The Republican and Democratic conventions appear to have hurt the GOP and benefited the Democrats, according to new polls.

Gallup's polling showed 52 percent of Americans surveyed held a less favorable opinion of the GOP as a result of its convention, as compared to 35 percent of respondents who had a more favorable opinion of the Republican Party afterward.

Americans were nearly evenly split about the impact of the Democratic convention, however. Forty-four percent of respondents to Gallup's survey held a more favorable view of the Democratic Party following its convention, compared to 42 percent of respondents who viewed it less favorably afterward.

Furthermore, respondents indicated that they were slightly more likely to support Hillary Clinton as a result of the Democratic convention, 45 percentage points more likely to 41 points less likely. But 51 percent of respondents said the GOP convention made them less likely to support Donald Trump, and 36 percent of Americans said the Republican convention made them more likely to support him.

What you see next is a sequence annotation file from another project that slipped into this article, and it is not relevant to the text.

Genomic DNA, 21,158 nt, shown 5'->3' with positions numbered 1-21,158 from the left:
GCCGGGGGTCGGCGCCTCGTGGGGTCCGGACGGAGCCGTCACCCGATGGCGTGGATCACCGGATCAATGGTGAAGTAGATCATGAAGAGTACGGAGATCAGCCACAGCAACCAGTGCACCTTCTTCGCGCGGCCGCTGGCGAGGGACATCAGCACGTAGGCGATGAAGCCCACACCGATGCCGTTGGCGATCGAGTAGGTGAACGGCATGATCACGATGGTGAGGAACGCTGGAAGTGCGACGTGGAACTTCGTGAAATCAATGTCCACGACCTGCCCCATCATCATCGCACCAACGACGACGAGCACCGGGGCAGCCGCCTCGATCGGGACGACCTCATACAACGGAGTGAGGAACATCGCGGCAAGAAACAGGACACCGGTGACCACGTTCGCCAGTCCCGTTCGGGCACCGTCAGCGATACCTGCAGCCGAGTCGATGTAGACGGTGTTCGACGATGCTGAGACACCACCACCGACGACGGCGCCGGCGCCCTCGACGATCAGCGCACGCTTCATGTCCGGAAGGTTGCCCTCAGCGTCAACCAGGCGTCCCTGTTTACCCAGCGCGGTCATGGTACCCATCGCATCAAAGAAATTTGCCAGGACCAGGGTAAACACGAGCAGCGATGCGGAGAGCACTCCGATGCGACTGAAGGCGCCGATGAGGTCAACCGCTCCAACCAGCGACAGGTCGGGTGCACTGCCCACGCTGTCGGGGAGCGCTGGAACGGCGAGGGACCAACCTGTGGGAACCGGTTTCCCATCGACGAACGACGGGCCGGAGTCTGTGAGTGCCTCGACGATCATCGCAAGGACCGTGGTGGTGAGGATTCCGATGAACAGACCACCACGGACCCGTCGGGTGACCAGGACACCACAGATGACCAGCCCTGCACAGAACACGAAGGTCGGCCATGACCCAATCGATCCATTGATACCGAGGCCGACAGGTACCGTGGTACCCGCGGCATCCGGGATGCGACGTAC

In the last 20 years of Gallup's polling about Americans' feelings of Republican nominees after the conventions, only Trump turned off more people than he made more likely to vote for him. Similarly, Trump's nominating speech measured poorly in the minds of American voters as compared to Clinton.

"Trump's speech was rated less positively than any Gallup has asked about since 1996," wrote Jeffrey M. Jones for Gallup. "The positive rating of Clinton's speech is slightly below the historical average of 47 [percentage points], but similar to Barack Obama's 2012 acceptance speech."

Gallup surveyed Americans after the GOP convention on July 23-24 and after the Democratic convention on July 29-30. The polling was conducted by telephone of approximately 1,000 respondents each, as part of the Gallup U.S. Daily survey that had a four percentage point margin of error.